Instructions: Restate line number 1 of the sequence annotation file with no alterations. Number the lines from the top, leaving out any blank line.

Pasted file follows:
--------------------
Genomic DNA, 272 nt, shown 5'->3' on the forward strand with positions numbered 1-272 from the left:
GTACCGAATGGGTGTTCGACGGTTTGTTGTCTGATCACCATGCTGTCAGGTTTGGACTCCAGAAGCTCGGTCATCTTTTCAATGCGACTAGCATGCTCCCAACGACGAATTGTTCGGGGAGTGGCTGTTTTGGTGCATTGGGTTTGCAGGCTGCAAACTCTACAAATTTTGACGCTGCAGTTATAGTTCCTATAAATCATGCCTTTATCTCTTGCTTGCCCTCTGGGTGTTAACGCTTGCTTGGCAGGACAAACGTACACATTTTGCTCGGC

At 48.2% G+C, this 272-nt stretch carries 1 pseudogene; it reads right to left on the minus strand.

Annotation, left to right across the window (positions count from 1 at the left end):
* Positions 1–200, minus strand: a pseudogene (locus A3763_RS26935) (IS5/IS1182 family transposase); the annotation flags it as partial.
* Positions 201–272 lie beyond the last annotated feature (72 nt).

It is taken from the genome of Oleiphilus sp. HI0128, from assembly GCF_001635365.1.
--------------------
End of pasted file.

Genomic DNA, 272 nt, shown 5'->3' on the forward strand with positions numbered 1-272 from the left: